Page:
New Brunswick

Brian Gallant holds firm on hydro-fracking moratorium promise

Premier-designate Brian Gallant is not backing away from his campaign commitments on imposing a moratorium on hydraulic fracturing and lifting barriers on access to abortion.

Premier-designate also vows to move swiftly on reviewing barriers to abortion

Premier-designate Brian Gallant said he will meet with any companies that are concerned about his decision to impose a moratorium on hydraulic fracturing. (Jacques Boissinot/Canadian Press)

Premier-designate Brian Gallant is not backing away from his campaign commitments on imposing a moratorium on hydraulic fracturing and lifting barriers on access to abortion.

The newly elected Liberal premier said on Wednesday morning that he will meet with any companies that are concerned about his party’s promise to bring in a moratorium on the controversial hydro-fracking process.

“There will be a moratorium on hydraulic fracturing and those businesses, I’m sure, are not surprised,” Gallant said.

“This has been talked about, discussed and debated as a province for months if not years now.”

Gallant won 27 seats in Monday's election. The Progressive Conservatives won 21 seats and the Green Party has a single seat.

He said it would be “a bit simplistic” to say his party’s election is based solely on shale gas, but he acknowledged that the moratorium was likely a “big factor.”

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Gallant said he will sit down with any companies that are affected by the moratorium policy so he can explain his policy surrounding the industry.

He said it will be up the companies to decide how they want to proceed in the future.

However, Gallant did acknowledge that it’s possible the provincial government could face a lawsuit from a company that is operating in the province.

“[A legal action] is certainly something that could become a reality. We recognize that. We will certainly meet with [shale gas companies] and we will explain why our position is what it is,” he said.

“We will certainly look to other jurisdictions that have imposed moratoriums or complete bans," such as Nova Scotia and Quebec.

"I think we have jurisdictions around us where I think we'll be able to pull some of their experiences, how exactly this should be instituted, what's the best way to go about it and what are the next steps."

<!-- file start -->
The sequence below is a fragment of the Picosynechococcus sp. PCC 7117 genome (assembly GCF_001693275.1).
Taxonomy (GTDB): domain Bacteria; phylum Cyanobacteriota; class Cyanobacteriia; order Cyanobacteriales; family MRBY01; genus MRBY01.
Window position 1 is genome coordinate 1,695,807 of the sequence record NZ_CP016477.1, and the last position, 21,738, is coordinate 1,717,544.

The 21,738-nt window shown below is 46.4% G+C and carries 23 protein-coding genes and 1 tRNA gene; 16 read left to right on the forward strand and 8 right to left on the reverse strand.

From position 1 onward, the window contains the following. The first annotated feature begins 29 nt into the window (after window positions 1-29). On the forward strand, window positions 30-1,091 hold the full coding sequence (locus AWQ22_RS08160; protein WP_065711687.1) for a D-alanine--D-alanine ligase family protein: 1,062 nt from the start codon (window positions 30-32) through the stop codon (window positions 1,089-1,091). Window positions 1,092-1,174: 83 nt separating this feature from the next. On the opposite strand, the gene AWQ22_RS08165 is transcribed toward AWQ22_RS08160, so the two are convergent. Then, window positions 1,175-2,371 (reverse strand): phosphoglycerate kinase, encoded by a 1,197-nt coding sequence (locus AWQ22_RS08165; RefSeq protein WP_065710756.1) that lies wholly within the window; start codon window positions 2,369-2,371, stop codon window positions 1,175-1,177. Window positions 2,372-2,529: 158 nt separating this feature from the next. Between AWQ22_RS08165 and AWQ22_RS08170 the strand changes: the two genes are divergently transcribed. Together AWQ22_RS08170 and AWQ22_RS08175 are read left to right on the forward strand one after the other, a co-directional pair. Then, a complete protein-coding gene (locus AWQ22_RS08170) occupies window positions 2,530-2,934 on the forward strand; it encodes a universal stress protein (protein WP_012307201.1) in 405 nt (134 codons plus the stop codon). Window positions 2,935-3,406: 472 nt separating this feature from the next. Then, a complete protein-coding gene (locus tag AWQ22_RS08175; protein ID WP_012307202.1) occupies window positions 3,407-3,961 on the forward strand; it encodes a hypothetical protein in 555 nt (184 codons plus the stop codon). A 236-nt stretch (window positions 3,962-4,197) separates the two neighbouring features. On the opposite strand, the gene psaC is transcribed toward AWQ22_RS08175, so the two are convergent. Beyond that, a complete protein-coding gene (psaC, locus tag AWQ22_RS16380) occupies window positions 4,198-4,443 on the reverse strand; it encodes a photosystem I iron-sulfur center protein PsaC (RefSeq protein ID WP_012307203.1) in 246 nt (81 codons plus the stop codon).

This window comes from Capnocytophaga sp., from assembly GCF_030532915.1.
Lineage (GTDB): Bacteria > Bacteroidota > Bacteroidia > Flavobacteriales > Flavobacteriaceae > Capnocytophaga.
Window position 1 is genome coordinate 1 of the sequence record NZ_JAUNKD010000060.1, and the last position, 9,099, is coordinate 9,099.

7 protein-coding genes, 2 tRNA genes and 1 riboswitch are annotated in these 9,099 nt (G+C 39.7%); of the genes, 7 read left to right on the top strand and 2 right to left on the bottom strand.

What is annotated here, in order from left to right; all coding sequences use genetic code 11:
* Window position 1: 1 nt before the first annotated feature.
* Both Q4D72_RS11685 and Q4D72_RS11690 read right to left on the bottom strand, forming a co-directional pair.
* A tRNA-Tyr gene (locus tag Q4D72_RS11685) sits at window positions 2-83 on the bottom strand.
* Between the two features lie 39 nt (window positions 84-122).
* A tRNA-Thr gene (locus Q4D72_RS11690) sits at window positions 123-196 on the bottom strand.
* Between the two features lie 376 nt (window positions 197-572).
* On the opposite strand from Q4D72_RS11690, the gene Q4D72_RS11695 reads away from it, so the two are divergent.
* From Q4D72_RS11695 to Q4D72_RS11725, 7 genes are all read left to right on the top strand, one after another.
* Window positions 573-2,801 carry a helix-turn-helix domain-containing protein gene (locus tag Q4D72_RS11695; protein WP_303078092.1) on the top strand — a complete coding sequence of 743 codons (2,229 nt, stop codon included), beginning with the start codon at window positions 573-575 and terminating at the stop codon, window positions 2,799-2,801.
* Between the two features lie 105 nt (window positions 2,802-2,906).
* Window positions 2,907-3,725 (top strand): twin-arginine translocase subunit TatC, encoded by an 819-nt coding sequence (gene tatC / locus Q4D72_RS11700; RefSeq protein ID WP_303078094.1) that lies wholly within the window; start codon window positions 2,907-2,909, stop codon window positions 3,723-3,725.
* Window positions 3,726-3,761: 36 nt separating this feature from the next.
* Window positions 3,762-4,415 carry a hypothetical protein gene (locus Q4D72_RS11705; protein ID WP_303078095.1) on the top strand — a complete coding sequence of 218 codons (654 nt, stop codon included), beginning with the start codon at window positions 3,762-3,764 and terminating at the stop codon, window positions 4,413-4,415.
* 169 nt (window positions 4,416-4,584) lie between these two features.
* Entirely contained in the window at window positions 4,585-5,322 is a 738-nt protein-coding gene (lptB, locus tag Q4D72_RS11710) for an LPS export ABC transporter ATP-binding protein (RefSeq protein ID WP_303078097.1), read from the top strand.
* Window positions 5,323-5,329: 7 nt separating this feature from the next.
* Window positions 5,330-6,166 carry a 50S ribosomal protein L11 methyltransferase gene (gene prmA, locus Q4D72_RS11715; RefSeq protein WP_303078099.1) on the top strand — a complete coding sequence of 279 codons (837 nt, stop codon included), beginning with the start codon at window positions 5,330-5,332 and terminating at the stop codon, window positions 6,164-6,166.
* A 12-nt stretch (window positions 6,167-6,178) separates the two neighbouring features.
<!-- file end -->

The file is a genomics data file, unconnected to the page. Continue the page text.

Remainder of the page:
David Alward’s Progressive Conservatives based their election campaign on moving forward with the shale gas industry and creating other natural resource-based jobs.

Green Party Leader David Coon said he wanted all shale gas contracts revoked and a ban on the industry.

The CBC/Radio-Canada poll released in September during the election campaign found 49 per cent of people completely or mostly supported the exploration and development of shale gas compared to 44 per cent who said they mostly or completely opposed the industry.

Further, the poll found that 81 per cent completely or mostly agree that regulations are required but they still worry about the environmental impact of shale gas. Additionally, 54 per cent say they completely or mostly agree that the exploration and production of shale gas will have negative environmental impacts that will outweigh the economic benefits.

Abortion review will start soon

The premier-designate also reaffirmed his position on breaking down barriers to abortion.

Gallant said the existing two-doctor rule in the province that is required for a woman to receive a publicly funded abortion is limiting access.

He said he will convene a group of experts, either those inside the government and perhaps some from outside, to identify the barriers to abortion.

“I have told New Brunswickers during the campaign and before and I still hold the resolve that when we do find the barriers they will be eliminated to ensure that we are respecting women’s rights,” Gallant said.

“It is something that is obviously time sensitive because of the closure of the clinic that was serving as a crutch, if you will, of the system with the clinic up in the air. This has become very timely and I have made a commitment to act swiftly.”

The Morgentaler Clinic in Fredericton closed in July. The clinic said it couldn’t continue to afford performing abortions without provincial funding.

Gallant said he will push ahead with a review of what he considers unconstitutional restrictions on access, even if some of the Liberal MLAs he chooses for his cabinet oppose abortion.

"All 27 ran under the same platform and ran under the same position when it comes to women's rights," he said.

Abortion-rights group Reproductive Justice New Brunswick issued a statement on Wednesday, saying it wil press Gallant to immediately repeal the abortion restrictions.

RJNB will also continue to demand the prompt establishment of accessible medicare-funded abortion services across the province, it said.

Gallant was targeted by anti-abortion protesters during the election campaign. 

The Campaign Life Coalition Youth (CLCY) and the Canadian Centre for Bio-Ethical Reform (CCBR) distributed graphic postcards in various cities. 

The postcards depict the remains of a purported five-month-old aborted fetus, along with a photo of Gallant and the message: "A vote for Brian Gallant and the Liberals is a vote for this."

Gallant said the anti-abortion postcards went beyond free speech.